First off, I would recommend soldering male headers onto your LED strip as seen in the image (not my best work). This allows for an easy disconnect if you ever need to. I used female headers for the connection of the LED strip to my protoboard and male headers from the protoboard to the Raspberry Pi. (Always use female connections for power/signal source). You don't need to move all of the Pi's pins all next to each other like I did... I just wanted it to look clean, but it was a lot of work.


Circuit Explanation

For those of you unfamiliar with transistors, transistors are basically a digital switch. The GPIO pins from the Pi trigger the three switches (red, green, and blue). Looking specifically at RED in the circuit diagram, when GPIO_17 is on, the switch "closes" connecting RED to GND causing the red lights to turn on. When GPIO_17 turns off, then the switch is open and thus the lights are off.

Base - GPIOs

Collector - Colors (RED, GREEN, BLUE)

Emitter - Ground (of both the Power Supply and Pi)

Make sure to connect the Pi's ground to the ground of the power supply. The lights will still work, but they will appear very dim until the ground is connected.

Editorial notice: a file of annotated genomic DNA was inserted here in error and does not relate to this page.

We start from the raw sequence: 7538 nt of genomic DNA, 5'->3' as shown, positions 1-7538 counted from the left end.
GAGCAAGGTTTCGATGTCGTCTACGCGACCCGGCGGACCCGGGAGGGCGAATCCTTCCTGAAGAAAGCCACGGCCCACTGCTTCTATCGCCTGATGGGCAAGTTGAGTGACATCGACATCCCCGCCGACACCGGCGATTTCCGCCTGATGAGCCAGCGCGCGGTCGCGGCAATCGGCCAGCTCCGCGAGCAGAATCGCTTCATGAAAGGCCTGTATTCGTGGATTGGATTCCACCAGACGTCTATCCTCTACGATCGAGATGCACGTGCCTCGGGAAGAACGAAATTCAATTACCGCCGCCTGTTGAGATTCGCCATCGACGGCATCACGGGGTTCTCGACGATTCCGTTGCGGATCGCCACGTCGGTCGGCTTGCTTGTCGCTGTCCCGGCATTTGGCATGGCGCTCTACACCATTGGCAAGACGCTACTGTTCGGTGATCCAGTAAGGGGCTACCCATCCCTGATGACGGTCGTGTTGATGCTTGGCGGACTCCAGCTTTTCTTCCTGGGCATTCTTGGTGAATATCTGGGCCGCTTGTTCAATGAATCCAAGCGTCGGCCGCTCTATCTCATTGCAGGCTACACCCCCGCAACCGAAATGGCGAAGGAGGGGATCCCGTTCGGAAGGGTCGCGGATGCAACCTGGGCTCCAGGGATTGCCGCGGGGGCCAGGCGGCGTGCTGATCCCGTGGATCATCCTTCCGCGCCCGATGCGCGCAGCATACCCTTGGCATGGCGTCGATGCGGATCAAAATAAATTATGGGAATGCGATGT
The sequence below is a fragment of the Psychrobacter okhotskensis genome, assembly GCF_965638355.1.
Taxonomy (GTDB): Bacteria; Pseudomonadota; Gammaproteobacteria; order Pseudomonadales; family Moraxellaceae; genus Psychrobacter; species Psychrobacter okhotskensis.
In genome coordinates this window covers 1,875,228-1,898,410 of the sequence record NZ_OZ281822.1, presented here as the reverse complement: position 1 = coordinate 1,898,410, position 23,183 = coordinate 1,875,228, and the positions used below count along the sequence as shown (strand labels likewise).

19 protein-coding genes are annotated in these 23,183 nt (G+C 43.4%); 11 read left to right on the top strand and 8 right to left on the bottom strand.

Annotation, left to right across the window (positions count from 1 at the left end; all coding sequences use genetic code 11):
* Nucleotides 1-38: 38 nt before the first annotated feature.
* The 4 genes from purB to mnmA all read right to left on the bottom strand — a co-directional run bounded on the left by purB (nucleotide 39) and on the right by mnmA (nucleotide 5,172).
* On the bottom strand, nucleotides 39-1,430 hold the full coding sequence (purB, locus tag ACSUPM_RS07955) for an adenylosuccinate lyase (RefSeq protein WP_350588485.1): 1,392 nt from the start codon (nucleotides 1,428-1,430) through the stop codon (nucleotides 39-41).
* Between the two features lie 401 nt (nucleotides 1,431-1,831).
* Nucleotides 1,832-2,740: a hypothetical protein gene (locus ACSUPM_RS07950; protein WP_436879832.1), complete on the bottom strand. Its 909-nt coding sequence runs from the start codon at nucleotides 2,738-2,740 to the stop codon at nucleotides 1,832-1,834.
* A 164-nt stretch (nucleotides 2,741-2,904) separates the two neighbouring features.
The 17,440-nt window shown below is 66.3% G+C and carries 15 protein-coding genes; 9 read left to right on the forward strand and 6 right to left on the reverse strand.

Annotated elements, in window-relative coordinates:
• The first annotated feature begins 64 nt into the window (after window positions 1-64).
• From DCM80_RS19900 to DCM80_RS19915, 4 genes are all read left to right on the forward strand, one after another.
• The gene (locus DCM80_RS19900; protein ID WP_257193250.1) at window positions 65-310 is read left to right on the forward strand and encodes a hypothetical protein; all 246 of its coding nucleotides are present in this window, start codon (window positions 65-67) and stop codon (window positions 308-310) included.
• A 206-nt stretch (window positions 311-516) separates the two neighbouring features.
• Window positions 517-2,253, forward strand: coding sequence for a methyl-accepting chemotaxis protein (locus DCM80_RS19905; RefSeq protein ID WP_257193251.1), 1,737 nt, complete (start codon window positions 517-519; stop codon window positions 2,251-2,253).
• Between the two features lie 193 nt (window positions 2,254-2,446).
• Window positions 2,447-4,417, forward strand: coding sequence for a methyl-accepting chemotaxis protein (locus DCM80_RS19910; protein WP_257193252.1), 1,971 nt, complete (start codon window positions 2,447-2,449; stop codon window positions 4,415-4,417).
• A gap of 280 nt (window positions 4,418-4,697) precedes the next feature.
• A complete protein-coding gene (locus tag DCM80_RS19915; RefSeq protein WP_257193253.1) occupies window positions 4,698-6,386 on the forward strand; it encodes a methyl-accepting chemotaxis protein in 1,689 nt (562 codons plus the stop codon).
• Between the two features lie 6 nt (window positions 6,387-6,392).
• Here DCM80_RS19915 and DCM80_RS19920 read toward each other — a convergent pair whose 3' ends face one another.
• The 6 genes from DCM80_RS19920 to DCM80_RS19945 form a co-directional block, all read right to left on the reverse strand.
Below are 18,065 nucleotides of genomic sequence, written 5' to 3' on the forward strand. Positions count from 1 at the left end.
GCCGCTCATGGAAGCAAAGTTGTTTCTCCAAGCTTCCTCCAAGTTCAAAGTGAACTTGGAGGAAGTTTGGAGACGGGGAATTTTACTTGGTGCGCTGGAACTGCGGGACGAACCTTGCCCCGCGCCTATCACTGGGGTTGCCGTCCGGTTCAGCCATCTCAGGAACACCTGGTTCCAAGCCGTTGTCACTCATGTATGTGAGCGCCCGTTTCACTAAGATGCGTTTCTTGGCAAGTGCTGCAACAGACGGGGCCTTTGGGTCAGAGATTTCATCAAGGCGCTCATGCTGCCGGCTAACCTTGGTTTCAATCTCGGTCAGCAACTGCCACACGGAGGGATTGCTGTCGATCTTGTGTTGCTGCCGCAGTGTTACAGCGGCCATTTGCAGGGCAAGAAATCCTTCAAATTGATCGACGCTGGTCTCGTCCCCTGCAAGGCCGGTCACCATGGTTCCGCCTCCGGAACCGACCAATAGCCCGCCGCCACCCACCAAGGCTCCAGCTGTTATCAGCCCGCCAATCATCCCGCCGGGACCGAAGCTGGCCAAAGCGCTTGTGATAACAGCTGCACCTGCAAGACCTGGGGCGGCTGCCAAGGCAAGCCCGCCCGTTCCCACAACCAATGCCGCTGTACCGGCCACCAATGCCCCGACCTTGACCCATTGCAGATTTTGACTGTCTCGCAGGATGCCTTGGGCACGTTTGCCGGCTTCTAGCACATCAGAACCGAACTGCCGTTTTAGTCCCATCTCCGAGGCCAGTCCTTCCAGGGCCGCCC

I have a 4th transistor looking device on my protoboard. It is a L7805CV which is used to convert 12V to 5V so I could power the Pi on the same circuit. It worked but kept over heating, so I removed it's connections.

Step 8: Test It Out!

Once complete with the circuit, restart your Pi before making any connections. This is because the pins are probably still active from the server test. Alternatively, you can kill the server and the pigpiod service.

Plug in the LEDs and the jumpers from the protoboard to the Pi. Double check all connections before providing power. If you wired it wrong, you might fry your Pi (no pressure).

Checklist

  • Check wires
  • Power Pi
  • Power Circuit
  • Start Server (DEBUG=webapp:* npm start while in the ~/piWebpage/webApp directory)
  • Tell Google to do your bidding!

CONGRATULATIONS you didn't blow anything up, and you can now control your LEDs from Google Home.

Leave comments if you're having issues, and I'll do my best to get back to you!

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    DIY Hacks and How Tos

    4 months ago

    This would also be great for setting up Christmas decoration lighting.